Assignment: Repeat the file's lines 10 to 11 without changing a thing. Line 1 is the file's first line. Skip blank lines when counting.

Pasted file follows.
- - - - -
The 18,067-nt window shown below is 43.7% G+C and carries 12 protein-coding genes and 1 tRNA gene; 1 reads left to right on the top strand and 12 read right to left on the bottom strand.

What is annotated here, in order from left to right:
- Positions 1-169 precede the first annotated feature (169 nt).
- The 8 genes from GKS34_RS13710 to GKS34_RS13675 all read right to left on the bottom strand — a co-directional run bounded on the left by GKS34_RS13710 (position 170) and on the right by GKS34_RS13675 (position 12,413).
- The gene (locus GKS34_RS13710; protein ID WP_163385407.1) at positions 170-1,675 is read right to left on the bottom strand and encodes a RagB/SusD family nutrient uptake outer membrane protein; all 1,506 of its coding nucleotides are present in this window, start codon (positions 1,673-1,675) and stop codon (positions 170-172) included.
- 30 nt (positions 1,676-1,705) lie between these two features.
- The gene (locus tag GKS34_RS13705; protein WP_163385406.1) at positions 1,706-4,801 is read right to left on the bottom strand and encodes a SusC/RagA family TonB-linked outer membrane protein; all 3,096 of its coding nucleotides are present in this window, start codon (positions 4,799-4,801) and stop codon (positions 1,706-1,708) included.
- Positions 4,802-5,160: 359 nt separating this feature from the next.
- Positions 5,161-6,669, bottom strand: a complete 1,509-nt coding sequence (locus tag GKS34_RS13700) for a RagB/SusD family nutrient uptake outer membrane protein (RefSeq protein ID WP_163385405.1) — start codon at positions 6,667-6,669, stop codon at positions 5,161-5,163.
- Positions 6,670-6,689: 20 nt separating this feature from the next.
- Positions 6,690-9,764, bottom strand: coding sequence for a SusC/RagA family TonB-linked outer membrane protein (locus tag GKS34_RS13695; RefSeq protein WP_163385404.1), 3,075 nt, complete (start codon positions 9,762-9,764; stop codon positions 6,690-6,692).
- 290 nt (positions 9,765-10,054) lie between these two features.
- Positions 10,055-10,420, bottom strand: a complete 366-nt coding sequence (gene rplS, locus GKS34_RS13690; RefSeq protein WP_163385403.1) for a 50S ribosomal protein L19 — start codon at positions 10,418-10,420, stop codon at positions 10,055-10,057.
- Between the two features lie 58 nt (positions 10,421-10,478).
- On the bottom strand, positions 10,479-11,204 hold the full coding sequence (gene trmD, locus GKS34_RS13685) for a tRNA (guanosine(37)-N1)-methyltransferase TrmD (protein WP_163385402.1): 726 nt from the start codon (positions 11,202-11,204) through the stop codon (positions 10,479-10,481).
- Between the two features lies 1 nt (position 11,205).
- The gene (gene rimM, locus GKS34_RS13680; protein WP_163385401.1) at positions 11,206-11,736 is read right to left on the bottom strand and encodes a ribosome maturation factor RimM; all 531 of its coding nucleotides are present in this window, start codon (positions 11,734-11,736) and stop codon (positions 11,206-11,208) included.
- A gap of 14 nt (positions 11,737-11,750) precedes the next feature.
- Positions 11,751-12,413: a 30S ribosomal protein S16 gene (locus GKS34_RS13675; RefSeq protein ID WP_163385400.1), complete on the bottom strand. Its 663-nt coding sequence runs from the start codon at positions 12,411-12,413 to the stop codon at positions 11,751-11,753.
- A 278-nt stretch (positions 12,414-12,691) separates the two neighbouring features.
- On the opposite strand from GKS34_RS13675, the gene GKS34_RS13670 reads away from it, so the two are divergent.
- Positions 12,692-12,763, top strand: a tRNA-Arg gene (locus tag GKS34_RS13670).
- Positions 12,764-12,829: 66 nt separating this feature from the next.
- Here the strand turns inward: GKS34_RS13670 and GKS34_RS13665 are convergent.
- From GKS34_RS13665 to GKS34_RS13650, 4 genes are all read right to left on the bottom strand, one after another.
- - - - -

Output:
- Positions 6,670-6,689: 20 nt separating this feature from the next.
- Positions 6,690-9,764, bottom strand: coding sequence for a SusC/RagA family TonB-linked outer membrane protein (locus tag GKS34_RS13695; RefSeq protein WP_163385404.1), 3,075 nt, complete (start codon positions 9,762-9,764; stop codon positions 6,690-6,692).